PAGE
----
La Joya by Yermy Pedraza
Coffee growing area
La Joya is the name of Yermy Predraza’s farm located at 1950 masl in the municipality of Chachagui, Nariño. He works with his family on the farm to grow Castillo, Caturra and Typica varieties.
The Caturra he grows are the oldest trees on the farm, and in more recent years he also planted Castillo. This is a common example of producers combatting the risk of roja and loss of yield.
His farm has a stream running through which is an important resource, the municipality Chachagui was originally called Chabchabi which translates to good water.
Nariño is located in the far south-west of Colombia bordering Ecuador, and is one of the most challenging, but also most interesting places to work. Coffee grows up to 2200 masl, often on the steep hillsides of tiny farms in very remote areas.
Coffees are picked in three to four passes, meaning the producers/workers pick the ripe cherries in one block. In Yermy’s case, he is careful to handpick the cherries and carry out an additional round of sorting the cherry by hand to ensure the best results.
Then after a few weeks, more cherries ripen and additional passes through the same block can be made. Generally the first and last passes yield coffee of a slightly lower quality, while the second and third passes will yield more ripe cherries and uniform quality.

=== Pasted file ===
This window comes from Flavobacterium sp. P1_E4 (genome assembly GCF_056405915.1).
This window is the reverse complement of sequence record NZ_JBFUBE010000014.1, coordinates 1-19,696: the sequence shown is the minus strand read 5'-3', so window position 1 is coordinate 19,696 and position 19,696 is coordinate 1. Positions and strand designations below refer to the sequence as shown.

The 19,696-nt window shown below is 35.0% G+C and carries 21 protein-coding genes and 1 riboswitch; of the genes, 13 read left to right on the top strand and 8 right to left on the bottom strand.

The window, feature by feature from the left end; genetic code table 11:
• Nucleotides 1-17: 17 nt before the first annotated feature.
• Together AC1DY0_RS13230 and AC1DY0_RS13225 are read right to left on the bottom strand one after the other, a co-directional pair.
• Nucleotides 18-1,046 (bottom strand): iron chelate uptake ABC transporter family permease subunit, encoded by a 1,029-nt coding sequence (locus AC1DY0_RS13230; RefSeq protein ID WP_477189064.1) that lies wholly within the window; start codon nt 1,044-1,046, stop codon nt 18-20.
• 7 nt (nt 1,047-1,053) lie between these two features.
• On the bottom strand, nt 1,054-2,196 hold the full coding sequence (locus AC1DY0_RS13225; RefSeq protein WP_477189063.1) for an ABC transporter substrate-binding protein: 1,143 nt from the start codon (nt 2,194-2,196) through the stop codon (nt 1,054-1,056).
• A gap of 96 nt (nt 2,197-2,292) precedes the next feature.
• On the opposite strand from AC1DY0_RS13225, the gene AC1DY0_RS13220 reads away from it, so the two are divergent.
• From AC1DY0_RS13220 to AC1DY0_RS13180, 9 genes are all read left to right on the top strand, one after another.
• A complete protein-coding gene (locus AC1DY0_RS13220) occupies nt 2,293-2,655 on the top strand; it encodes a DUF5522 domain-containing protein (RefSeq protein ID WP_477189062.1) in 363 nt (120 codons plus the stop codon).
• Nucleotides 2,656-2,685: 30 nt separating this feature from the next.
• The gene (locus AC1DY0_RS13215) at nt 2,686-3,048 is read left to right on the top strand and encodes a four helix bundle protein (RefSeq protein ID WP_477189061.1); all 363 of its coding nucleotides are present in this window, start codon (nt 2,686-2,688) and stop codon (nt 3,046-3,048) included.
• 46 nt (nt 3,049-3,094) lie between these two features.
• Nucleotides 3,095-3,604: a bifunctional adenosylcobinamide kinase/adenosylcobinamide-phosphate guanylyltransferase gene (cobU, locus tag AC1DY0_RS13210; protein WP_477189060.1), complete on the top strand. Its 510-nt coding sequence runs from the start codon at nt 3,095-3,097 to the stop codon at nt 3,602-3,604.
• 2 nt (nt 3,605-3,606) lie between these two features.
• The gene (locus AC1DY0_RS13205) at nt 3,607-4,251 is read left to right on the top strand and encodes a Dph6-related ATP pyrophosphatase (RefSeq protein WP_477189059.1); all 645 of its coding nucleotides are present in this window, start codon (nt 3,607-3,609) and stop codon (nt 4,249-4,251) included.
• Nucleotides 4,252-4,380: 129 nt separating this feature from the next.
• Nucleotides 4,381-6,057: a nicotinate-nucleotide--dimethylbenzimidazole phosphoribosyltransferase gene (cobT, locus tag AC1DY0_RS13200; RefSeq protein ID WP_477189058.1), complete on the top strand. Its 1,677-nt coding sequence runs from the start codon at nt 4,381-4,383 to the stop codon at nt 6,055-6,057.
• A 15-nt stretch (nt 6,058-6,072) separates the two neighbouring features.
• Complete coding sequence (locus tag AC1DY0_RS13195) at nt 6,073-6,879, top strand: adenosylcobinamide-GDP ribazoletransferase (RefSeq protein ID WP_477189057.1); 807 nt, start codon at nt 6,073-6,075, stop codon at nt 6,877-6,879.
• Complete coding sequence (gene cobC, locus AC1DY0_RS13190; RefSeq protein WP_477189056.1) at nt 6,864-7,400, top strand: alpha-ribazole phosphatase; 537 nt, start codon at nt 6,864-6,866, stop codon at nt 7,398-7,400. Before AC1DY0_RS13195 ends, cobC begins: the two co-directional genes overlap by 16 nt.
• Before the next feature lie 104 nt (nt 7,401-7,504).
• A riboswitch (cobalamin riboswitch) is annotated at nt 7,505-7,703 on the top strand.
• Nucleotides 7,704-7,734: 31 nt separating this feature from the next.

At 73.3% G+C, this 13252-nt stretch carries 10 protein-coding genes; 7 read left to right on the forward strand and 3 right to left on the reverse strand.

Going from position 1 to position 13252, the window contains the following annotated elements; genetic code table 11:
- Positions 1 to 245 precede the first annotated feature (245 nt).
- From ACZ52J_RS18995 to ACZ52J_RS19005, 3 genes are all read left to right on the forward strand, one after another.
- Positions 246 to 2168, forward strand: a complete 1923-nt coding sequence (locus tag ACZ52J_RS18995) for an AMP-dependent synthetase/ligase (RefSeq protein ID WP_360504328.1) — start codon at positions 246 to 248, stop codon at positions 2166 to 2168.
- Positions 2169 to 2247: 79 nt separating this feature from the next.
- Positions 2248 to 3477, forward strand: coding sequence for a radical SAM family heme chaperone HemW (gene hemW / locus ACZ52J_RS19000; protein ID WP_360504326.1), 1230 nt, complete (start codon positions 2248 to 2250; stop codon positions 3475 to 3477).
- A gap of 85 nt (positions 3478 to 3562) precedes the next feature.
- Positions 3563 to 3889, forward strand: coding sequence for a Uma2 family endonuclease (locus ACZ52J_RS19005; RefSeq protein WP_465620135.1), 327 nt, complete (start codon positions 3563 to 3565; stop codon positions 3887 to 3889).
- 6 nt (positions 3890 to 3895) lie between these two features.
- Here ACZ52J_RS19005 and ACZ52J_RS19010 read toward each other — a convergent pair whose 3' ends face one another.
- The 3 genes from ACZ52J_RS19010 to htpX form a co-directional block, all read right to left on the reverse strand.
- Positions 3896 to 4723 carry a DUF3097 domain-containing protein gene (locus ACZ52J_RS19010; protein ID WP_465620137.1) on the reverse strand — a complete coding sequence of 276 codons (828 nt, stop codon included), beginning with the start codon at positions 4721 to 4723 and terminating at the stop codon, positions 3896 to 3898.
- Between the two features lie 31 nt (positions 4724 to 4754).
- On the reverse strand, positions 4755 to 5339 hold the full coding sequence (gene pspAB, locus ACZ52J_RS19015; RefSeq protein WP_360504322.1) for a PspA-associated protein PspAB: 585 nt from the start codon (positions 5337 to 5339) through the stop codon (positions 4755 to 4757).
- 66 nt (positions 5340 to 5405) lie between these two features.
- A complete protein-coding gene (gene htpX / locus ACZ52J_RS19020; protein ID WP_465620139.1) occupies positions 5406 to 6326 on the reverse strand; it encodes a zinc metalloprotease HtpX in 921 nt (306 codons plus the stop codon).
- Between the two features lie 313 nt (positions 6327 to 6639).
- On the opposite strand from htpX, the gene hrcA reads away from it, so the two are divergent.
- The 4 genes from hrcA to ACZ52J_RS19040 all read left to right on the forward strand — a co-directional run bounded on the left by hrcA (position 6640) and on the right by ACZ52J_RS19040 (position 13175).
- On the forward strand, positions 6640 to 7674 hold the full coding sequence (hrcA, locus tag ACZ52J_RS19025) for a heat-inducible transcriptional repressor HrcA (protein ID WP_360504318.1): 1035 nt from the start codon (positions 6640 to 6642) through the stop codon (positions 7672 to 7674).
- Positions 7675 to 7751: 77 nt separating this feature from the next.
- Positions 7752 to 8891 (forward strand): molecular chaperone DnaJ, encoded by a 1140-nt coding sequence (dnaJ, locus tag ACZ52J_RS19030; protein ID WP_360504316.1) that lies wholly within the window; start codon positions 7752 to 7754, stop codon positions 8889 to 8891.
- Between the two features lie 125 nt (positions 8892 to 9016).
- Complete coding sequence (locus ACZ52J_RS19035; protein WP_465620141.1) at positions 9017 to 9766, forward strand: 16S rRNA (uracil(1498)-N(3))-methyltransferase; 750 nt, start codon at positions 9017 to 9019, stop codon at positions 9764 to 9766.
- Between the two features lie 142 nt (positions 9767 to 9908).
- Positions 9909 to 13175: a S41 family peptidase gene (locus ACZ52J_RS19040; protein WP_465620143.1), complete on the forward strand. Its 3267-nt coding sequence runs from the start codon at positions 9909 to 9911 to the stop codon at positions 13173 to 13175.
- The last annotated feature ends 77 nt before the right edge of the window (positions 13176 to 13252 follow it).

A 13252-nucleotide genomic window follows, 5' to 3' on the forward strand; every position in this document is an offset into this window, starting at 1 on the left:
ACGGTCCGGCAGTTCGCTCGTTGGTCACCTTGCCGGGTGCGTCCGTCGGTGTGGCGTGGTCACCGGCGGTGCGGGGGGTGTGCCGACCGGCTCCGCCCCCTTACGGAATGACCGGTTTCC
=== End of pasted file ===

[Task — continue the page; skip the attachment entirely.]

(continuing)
The coffee from Nariño is generally washed, meaning it is pulped and fermented the traditional way. There are a few exceptions where farmers use eco-pulpers with mechanical removal of mucilage, and some are producing honeys, but it is rare.
This year Yermy has been trialing two fermentation processes that are different from the traditional way that farmers in Narino ferment or process coffee.
He has been producing some natural coffees for us, where the cherries are dried whole in the sun and fermentation takes place within the fruit.
He has also been doing an extended fermentation, to create these more fruit-driven profiles where the fermentation process is extended to 72 hours.
Washing and grading
Producers normally stir the coffees in tanks or small channels before they remove the floaters. Producers who don’t have channels commonly wash the coffees in the fermentation tank and skim off the floaters before drying.
These coffees have been dried on raised beds for approximately 15 days. Ensuring they are dried to a stable humidity of around 11%, which is ideal for quality, consistency and shelf life.
For the smallholders in regions like Nariño, the coffees are commonly sun-dried in parabolic dryers that almost work like greenhouses. The producers of higher-quality coffees have well-ventilated facilities. There are many different variations and constructions, but generally, they are all systems that protect the coffee from rain.
Castillo, Caturra and Typica